Several comments on your misleading analyses of Zuckermann’s book:
“Zuckerman (or is that Tzuckerman?) claims a new language called Israeli as distinct from Hebrew and this follows Shlomo Zand that we aren’t really Jews? Is Israel then Palestine? Or is Palestine Israel? I’m lost, a bit.”
On the contrary. Prof. Zuckermann’s “Israeli” language is axctually very Jewish. For instance, he underscores the impact of Yiddish, which is a Jewish language after all. The ones who deny Jewishness are the Diapora negators, those who despise the galuti Jew.
“Can you imagine, one day, classical Hebrew poetry to be accompanied by an Israeli translation? I couldn’t.”
Of course. Moreover, the Hebrew Bible is being translated these days into what Prof. Ghil’ad Zuckermann calls Israeli.
“As long as the speakers and writers of modern Hebrew look back on ancient and rabbinic Hebrew as the source of their linguistic and literary roots […] then they can and will call their language Hebrew, no matter what foreign influences have accrued.”
The impact of Yiddish on Israeli can’t be regarded as “foreign influence” simply because Yiddish was one of the primary contributors to
what Prof. Zuckermann calls Israeli.
May I recommend the book to all of you.
I have found Zuckermann’s website:
For a descriptive linguist, the best way to find out what a language is called is to find out how its native speakers refer to it.
I think if Prof. Zuckerman were to conduct this simple study, he would find that the language is called “Hebrew.”
“It’s that native speakers cannot err; therefore, if a word or grammatical form comes into common usage, it should be accepted and even celebrated even if it is ungrammatical or incorrect according to the rules laid down by various guardians of linguistic purity, like the Academy of the Hebrew Language, literary figures, and high school English teachers.”
Somehow, I don’t think that high school English teachers (even Israeli ones) spend a lot of time being “guardians of linguistic purity” for Hebrew.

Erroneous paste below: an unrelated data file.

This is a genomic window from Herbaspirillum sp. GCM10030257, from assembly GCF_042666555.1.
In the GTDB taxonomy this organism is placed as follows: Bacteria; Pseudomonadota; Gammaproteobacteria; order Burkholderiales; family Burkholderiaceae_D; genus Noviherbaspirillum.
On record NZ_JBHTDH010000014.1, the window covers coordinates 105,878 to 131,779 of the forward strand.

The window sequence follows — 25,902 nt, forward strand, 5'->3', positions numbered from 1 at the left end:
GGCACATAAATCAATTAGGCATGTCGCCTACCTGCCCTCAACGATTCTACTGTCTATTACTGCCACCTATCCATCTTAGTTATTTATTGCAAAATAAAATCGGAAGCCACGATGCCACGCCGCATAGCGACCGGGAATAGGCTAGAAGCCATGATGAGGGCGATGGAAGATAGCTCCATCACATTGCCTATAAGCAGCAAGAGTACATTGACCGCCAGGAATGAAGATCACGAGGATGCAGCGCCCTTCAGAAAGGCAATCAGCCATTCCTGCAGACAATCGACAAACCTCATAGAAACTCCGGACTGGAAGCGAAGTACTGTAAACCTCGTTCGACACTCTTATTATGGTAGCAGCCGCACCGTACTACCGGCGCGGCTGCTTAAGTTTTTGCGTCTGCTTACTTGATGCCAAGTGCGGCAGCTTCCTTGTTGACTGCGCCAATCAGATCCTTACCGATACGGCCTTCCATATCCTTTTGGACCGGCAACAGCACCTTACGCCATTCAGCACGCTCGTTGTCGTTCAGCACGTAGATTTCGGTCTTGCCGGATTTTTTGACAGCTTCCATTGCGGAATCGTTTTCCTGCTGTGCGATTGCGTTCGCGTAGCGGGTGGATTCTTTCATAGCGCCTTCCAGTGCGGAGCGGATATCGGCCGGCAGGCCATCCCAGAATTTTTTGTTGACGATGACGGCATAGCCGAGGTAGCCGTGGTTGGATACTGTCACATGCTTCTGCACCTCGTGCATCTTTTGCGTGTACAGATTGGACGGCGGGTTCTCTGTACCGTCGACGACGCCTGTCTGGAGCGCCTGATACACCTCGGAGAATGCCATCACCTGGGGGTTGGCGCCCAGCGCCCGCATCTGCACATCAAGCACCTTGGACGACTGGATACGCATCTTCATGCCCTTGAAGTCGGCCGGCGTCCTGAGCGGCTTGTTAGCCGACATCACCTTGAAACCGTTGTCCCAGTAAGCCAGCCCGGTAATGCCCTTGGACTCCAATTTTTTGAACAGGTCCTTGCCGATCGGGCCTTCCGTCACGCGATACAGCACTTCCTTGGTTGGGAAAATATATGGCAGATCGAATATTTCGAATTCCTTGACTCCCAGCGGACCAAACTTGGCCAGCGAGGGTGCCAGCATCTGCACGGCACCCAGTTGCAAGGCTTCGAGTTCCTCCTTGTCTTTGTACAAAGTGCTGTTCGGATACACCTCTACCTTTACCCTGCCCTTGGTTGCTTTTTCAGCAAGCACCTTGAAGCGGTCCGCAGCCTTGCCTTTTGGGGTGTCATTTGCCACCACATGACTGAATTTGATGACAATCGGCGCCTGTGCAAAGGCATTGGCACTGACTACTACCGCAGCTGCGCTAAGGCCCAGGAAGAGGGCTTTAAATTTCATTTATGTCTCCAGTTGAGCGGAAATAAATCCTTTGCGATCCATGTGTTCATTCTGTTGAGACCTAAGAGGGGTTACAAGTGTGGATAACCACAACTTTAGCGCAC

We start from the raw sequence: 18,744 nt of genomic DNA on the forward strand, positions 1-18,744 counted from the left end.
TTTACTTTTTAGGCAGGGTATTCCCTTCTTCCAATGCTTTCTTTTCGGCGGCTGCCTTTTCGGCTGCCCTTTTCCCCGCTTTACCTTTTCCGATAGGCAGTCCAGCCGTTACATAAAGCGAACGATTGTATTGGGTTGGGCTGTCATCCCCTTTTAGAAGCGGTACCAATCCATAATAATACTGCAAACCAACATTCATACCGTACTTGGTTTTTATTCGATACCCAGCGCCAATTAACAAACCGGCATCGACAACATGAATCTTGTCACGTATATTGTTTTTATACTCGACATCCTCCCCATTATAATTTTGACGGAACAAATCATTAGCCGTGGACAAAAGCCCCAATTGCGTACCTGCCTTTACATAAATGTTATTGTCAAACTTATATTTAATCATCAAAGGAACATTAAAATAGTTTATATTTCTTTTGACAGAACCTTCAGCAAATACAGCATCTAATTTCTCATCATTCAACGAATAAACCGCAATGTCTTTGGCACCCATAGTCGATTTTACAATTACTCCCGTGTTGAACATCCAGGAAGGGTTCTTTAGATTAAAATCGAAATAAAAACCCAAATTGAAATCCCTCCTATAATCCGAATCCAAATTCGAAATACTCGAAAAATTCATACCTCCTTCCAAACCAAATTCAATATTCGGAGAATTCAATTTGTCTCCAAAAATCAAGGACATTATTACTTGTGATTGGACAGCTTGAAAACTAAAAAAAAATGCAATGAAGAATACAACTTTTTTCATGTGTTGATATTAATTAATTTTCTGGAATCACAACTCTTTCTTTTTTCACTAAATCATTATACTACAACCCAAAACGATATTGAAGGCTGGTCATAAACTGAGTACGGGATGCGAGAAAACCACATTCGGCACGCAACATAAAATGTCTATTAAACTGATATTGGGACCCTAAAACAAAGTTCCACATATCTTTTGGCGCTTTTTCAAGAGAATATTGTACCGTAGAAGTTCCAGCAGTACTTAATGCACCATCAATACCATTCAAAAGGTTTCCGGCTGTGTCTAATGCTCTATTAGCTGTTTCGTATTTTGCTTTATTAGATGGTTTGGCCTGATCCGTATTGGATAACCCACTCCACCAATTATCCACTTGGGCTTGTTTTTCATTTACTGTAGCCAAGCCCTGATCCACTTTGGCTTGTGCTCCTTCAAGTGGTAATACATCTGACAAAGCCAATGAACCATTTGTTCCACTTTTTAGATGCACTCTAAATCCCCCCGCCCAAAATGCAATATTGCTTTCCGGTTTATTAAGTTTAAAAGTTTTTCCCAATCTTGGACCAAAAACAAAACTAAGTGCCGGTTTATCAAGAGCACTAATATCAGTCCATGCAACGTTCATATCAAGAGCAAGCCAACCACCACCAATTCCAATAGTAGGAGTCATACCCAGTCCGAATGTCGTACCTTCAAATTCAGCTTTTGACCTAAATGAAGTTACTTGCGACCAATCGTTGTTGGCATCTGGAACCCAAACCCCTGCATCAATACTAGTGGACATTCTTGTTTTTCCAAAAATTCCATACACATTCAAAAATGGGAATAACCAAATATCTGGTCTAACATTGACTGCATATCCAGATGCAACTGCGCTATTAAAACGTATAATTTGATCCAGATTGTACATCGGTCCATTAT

Native speakers can’t err of course in their mother tongue itself. So YOU’S (you guys, atem), for example, is not at all a mistake in English. But whenever we discuss linguistic concepts (such as the name of the language), then we should ignore what native speakers think and listen to professional linguists such as Professor Ghil’ad Zuckermann. Our job is to speak and their job is to analyse our speech.
“Youse” isn’t a mistake in New York spoken English but it certainly would be in North Carolina, where I lived for some years, and where the correct spoken term would be “Y’all.” So we’re not talking about absolutes but about what’s appropriate for where and when we’re speaking, what context we are in, who we are trying to influence, and what register we choose. So it’s no less legitimate or correct to choose to write literary Hebrew than it is to write or speak spoken Hebrew!
So after all what you think is similar to some of Prof. Zuckermann’s arguments. Perhaps you should read the book. It is beautifully written.
It seems that underlying this debate, apart from any after-the-event agendas, is a philosophical debate between two positions with mutually exclusive assumptions. Hitron is essentially a Platonist, that there is some perfect “form” of Hebrew floating out there that we can aspire to, and that Israeli is a poor reflection of. Zuckerman is a reductionist that “all there is is all there is” and will not have truck with any airy-fairy talk of something existing out there which in some sense does not. The problem with the argument is that the two belief sets have different axioms underlying them, that you can either accept or not. If you believe in forms then Hitron makes sense, if you don’t Zuckerman does. And that’s all there is really.
Dan, I think your analysis is incorrect. Zuckerman, it seems (and again I note that I haven’t read his book yet, just the reviews and some stuff on his website), wants to replace one essentialist position with another. That is, he commits the same sin that Hebrew purists do, by insisting that there is one single correct form of the language Israelis speak today and that all other versions are substandard and should be dismissed. My whole point in this discussion is to assert linguistic pluralism–which means accepting the legitimacy of spoken Hebrew (Zuckerman’s “Israeli”) but also of formal literary Hebrew. Choosing to align or identify the modern language with the Hebrew of the Bible, Mishna, and Middle Ages is a legitimate cultural decision and has nothing to do with the facts of the language itself.
Haim, you have a mistake, as they say in Yiddish, as well as in what Prof. Zuckermann calls “Israeli”. Zuckermann is the first ever Israeli linguist who argue that a language is an abstract ensemble of idiolects, sociolects, ethnolects, dialects etc. Thus, he would never reject any form/register/-lect of “Israeli”, puristic -lects included. What he rejects is the coercion by the Academy of the Hebrew Language, as well as the common myth that Israelis speak the language of Isaiah (with mistakes). You should simply read his insightful articles, as I have done. Many of them are written in English – see http://www.zuckermann.org/articles.html
New You Tube videos featuring Professor Ghil’ad Zuckermann, author of the bestseller “Israeli, a beautiful language: Hebrew as myth”: